Poll: Americans Are Divided About The Afghanistan War in 2014

Poll: Americans are divided about the Afghanistan War in 2014

Image: "Afghanistan on the globe (Afro-Eurasia centered)" by TUBS, Wikimedia Commons (CC BY-SA 3.0) https://creativecommons.org/licenses/by-sa/3.0/deed.de
Image: “Afghanistan on the globe (Afro-Eurasia centered)” by TUBS, Wikimedia Commons (CC BY-SA 3.0) https://creativecommons.org/licenses/by-sa/3.0/deed.de

A new Gallup poll found that in 2014, Americans are approximately evenly divided on the Afghanistan War.

49 percent now think that it was a mistake to send troops, 48 percent think it was not a mistake.

This is a significant shift in popular opinion after twelve years of war.

In 2001, when Gallup asked the same question, only 9 percent thought sending troops to Afghanistan was a mistake while 89 percent did not.

Despite popular opinion, the Obama administration attempted to pressure Afghan President Karzai to sign an agreement allowing U.S. troops to stay in Afghanistan much longer and now considers waiting until Karzai leaves office to find a successor more friendly to U.S. plans of keeping a military presence in the country.

 

Most Germans Oppose More Military Interventions

Reichstagsgebäude (Berlin) kurz vor herbstlichem Sonnenuntergang. Jürgen Matern / Wikimedia Commons, CC-BY-3.0 http://www.juergen-matern.de/ | https://commons.wikimedia.org/wiki/File:Reichstag_building_Berlin_view_from_west_before_sunset.jpg?uselang=de
Reichstagsgebäude (Berlin) kurz vor herbstlichem Sonnenuntergang. Jürgen Matern / Wikimedia Commons, CC-BY-3.0 http://www.juergen-matern.de/ | https://commons.wikimedia.org/wiki/File:Reichstag_building_Berlin_view_from_west_before_sunset.jpg?uselang=de

Ursula von der Leyen, Germany’s new Minister of Defense under Chancellor Angela Merkel, recently argued in favor of more frequent military interventions by the German armed forces in the world. A demand to that regard has repeatedly been made by governments of other allied countries in military alliances like NATO, for instance the U.S.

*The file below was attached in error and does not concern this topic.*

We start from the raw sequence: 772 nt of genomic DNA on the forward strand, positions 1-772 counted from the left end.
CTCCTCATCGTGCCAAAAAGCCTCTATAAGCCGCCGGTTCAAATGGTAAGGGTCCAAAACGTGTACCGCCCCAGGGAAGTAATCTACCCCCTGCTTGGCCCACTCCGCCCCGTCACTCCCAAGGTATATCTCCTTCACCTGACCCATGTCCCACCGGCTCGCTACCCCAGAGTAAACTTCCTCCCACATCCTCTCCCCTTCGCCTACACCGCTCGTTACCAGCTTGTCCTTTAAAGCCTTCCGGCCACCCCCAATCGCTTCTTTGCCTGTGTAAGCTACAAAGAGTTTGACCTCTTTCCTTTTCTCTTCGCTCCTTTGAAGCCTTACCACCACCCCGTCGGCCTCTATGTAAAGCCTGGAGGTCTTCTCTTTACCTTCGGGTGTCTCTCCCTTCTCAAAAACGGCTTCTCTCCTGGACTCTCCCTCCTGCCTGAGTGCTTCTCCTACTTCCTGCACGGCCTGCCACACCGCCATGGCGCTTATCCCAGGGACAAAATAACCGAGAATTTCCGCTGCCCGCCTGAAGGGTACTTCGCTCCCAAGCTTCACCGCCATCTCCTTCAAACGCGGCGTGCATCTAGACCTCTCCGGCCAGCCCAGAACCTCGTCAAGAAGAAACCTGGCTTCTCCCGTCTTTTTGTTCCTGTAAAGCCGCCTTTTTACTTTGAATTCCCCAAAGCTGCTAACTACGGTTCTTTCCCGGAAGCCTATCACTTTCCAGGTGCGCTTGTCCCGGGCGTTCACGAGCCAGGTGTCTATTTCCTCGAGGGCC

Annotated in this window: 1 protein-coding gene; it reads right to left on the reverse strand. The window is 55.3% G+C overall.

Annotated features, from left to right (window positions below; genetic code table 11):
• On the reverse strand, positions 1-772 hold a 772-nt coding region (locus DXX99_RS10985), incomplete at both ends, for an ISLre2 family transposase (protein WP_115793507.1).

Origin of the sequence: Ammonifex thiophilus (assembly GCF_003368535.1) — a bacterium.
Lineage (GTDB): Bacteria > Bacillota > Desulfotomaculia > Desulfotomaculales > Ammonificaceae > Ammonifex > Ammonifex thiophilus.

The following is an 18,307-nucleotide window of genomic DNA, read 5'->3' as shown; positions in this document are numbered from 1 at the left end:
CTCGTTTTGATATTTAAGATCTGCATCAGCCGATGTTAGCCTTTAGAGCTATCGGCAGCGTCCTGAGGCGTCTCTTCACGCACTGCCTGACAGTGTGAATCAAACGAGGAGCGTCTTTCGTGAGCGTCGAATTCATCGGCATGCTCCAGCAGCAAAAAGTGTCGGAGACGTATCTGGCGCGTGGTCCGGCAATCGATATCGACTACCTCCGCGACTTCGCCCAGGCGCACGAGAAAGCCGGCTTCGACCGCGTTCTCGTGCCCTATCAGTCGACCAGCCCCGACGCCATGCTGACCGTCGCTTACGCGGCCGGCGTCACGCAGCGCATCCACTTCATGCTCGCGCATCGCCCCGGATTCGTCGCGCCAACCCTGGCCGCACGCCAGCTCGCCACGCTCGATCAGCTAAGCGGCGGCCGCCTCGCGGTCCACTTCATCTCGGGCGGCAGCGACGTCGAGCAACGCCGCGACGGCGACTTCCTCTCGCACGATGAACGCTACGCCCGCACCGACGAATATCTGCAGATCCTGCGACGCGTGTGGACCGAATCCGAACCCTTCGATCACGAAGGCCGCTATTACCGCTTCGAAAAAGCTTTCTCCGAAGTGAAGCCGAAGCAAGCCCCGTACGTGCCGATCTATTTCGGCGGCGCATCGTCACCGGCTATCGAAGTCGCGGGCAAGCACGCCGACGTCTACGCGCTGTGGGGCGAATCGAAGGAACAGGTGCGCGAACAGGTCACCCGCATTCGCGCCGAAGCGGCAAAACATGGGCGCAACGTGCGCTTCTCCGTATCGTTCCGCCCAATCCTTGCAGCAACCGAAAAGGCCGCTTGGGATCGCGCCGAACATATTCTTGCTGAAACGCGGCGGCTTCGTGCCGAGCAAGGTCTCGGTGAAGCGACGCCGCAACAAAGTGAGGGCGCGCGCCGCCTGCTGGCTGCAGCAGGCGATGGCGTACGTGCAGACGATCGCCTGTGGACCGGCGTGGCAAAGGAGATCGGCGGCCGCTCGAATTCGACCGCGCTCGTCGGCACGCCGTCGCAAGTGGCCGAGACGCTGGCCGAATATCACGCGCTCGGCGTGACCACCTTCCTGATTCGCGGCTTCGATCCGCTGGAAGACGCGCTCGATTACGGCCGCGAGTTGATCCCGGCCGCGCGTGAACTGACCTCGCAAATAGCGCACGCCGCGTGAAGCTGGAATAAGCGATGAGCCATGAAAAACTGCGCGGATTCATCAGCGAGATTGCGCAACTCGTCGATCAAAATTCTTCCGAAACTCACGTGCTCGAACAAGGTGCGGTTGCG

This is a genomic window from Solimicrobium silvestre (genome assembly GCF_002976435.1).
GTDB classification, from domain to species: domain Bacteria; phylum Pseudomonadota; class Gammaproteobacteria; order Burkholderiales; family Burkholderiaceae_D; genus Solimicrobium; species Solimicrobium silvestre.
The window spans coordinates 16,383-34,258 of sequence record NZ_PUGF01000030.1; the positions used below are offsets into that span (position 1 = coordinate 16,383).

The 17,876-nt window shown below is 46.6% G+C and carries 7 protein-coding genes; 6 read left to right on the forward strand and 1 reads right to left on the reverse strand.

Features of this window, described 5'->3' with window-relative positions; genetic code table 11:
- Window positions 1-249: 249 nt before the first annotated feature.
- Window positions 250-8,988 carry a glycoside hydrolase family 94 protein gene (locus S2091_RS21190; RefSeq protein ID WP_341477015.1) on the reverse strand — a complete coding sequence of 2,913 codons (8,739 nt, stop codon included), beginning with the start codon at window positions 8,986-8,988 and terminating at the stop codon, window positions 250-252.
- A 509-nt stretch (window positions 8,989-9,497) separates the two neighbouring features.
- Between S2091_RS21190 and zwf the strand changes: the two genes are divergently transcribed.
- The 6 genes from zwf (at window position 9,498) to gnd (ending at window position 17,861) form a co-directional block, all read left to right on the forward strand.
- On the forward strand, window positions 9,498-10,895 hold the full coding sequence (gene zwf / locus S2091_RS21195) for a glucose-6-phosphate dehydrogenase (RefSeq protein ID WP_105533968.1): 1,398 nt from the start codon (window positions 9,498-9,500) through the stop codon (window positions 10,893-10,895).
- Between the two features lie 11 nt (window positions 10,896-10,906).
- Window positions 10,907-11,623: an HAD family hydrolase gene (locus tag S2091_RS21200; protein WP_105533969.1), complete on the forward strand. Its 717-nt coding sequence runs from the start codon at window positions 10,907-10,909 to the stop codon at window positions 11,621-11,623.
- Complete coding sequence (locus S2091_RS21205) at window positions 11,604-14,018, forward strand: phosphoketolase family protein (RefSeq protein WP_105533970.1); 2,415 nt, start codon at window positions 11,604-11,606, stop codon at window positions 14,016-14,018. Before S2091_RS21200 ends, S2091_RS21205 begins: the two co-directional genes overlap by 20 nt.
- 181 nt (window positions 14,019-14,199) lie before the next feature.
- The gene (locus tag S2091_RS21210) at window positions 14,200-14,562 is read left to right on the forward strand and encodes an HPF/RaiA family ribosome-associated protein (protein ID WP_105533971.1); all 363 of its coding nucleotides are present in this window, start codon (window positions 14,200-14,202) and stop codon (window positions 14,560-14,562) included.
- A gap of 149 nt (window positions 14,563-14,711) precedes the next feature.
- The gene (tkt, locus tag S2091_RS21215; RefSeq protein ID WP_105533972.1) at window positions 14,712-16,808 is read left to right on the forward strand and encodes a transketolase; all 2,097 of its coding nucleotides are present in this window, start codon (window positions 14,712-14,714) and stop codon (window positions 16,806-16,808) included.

However, the German population as a whole is not so keen on participating in more wars. According to a recent poll by German public TV network ARD, 61% are against sending German troops to crisis-stricken regions around the world, while 30% are for more such involvement.

Read more:

Germany to play bigger military role.” (The Local Germany, 2014/01/27)

Meinungsumfrage: Deutsche haben mehr Angst vor Überwachung durch Firmen als durch den Staat

Meinungsumfrage: Deutsche haben mehr Angst vor Überwachung durch Firmen als durch den Staat

Social Media Tag Cloud by daniel_iversen, used under the https://creativecommons.org/licenses/by/2.0/ license, Source: https://secure.flickr.com/photos/daniel_iversen/5440123405/sizes/l/in/photolist-9hJ4a8-9hM9Hs-8nmkDA-bn8M8i-bzawtz-bmfDH5-bmfkad-bmfk9A-aD5w7Y-btTTPU-aJVFED-99ZJrh/
Social Media Tag Cloud by daniel_iversen, used under the https://creativecommons.org/licenses/by/2.0/ license, Source: https://secure.flickr.com/photos/daniel_iversen/5440123405/sizes/l/in/photolist-9hJ4a8-9hM9Hs-8nmkDA-bn8M8i-bzawtz-bmfDH5-bmfkad-bmfk9A-aD5w7Y-btTTPU-aJVFED-99ZJrh/

Eine neue Studie des Institut für Demoskopie Allensbach ergab jüngst, dass die Deutschen statistisch gesehen mehr Angst vor der undurchsichtigen kommerziellen Verwertung ihrer persönlichen Daten durch Unternehmen haben als vor der Überwachung durch den Staat.

Wie der Stern berichtet, sehen die Deutschen in ihrer Mehrheit zwar durchaus Risiken im Internet, darunter Computerviren, die Überwachung der eigenen Internetnutzung oder Datendiebstahl.

Gleichzeitig spricht sich aber die Mehrheit der Deutschen für eine stärkere staatliche Kontrolle der Inhalte von Websites aus. Nichtsdestotrotz glauben sie jedoch nicht, dass einzelne Staaten das Internet effektiv regulieren können.

Nur knapp die Hälfte der Befragten war der Meinung, dass eine solche staatliche Überwachung ein Risiko für die Freiheit bedeutet.